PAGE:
Professor Elijah Anderson, a leading ethnographer and cultural theorist, is professor of sociology at Yale University, where he teaches and directs the Urban Ethnography Project. He is the 2013 recipient of the prestigious Cox-Johnson-Frazier Award of the American Sociological Association and the 2017 recipient of the Eastern Sociological Society’s Merit Award.
Professor Anderson has written and edited numerous books, book chapters, articles, and scholarly reports on race in American cities. His most prominent works include Code of the Street: Decency, Violence, and the Moral Life of the Inner City (1999), winner of the 2000 Komarovsky Award from the Eastern Sociological Society; Streetwise: Race, Class, and Change in an Urban Community (1990), winner of the American Sociological Association’s award for the best published book in the area of Urban Sociology; and the classic sociological work, A Place on the Corner: A Study of Black Street Corner Men (1978; 2nd ed., 2003).
His most recent work, The Cosmopolitan Canopy: Race and Civility in Everyday Life (2011, W.W. Norton), is situated in the public parks and markets as well as workplaces. There, he identifies the emergent norms of seemingly desegregated spaces, while revealing the negotiated occupation and bounded interactions by race and class within these civic spaces.
Professor Anderson will be keynote speaker for the Conference “Cosmopolitanism Revisited: Comparatives Perspectives on Urban Diversity from the Gulf and Beyond” in Paris (11-12 October), October 11 and 12, 2017
Yasser Elsheshtawy will be our guest in Paris in October 2017
Yasser Elsheshtawy is a Professor of Architecture specializing in urban research in the Middle East. His scholarship focuses on urbanization in developing societies, informal urbanism, urban history and environment-behavior studies. In addition to teaching at United Arab Emirates University he was appointed as the curator for the UAE Pavilion at the 15th Venice Architecture Biennale in 2016. He authored a series of books and publications including “Dubai: Behind an urban spectacle.” His blog dubaization has been hailed by The Guardian as one of the notable city blogs in the world. Elsheshtawy is currently working on a book about the Arab Gulf City provisionally titled: “Temporary Cities.”
He will be taking part in the Conference “Cosmopolitanism Revisited: Comparatives Perspectives on Urban Diversity from the Gulf and Beyond” in Paris (11-12 October) and the Conference “Migrants in Global Cities: Experiences from Asia, the Middle East and Europe” in Singapour (30-31 October) and in others seminars.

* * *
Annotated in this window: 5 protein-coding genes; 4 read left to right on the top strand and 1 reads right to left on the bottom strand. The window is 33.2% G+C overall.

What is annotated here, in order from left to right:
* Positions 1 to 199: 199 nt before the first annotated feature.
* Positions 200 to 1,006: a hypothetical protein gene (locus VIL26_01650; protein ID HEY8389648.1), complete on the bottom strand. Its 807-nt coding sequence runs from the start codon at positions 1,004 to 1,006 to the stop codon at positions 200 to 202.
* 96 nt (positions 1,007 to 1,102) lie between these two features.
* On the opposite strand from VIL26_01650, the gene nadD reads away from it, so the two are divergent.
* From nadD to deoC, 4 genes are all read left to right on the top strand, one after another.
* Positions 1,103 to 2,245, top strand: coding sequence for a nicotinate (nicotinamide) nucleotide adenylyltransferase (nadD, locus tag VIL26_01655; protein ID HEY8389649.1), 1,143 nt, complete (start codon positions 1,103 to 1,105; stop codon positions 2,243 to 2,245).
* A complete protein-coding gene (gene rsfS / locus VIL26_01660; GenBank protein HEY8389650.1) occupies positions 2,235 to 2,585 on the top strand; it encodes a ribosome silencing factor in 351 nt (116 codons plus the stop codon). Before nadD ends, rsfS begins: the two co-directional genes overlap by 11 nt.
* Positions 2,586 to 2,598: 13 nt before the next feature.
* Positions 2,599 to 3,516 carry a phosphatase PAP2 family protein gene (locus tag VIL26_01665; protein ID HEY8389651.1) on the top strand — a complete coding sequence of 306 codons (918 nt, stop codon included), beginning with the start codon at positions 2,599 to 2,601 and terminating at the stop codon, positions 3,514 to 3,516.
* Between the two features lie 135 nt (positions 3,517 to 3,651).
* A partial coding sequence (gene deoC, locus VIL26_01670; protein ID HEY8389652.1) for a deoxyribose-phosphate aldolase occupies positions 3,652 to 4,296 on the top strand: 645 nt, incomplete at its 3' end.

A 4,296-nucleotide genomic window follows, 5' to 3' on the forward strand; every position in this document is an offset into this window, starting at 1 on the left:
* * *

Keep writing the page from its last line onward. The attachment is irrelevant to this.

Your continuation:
Philip Kasinitz is Presidential Professor of Sociology at the City University of New York, Graduate Center. He has chaired the CUNY doctoral program in Sociology since 2001. His co-authored book Inheriting the City: The Children of Immigrants Come of Age received the American Sociological Association Distinguished Scholarly Book Award in 2010. His other recent works include Global Cities, Local Streets, with Sharon Zukin, and Xiangming Chen and The Urban Ethnography Reader edited with Mitchell Duneier and Alexandra Murphy. Kasinitz served as the President of the Eastern Sociological Society in 2007-2008 and was awarded the Society’s “Merit” Award for career contributions in 2015. He is a member of the historical advisory committee for the Ellis Island-Statue of Liberty Museum and a consultant to the Lower East Side Tenement Museum. Kasinitz has held visiting appointments at Princeton, the University of Amsterdam and the Technical University of Berlin and has been a Fulbright Scholar at the University of Liege in Belgium.
Philip Kasinitz will be visiting professor in Paris in October and chair in the conference “Cosmopolitanism Revisited: Comparatives Perspectives on Urban Diversity from the Gulf and Beyond” in Paris (11-12 October)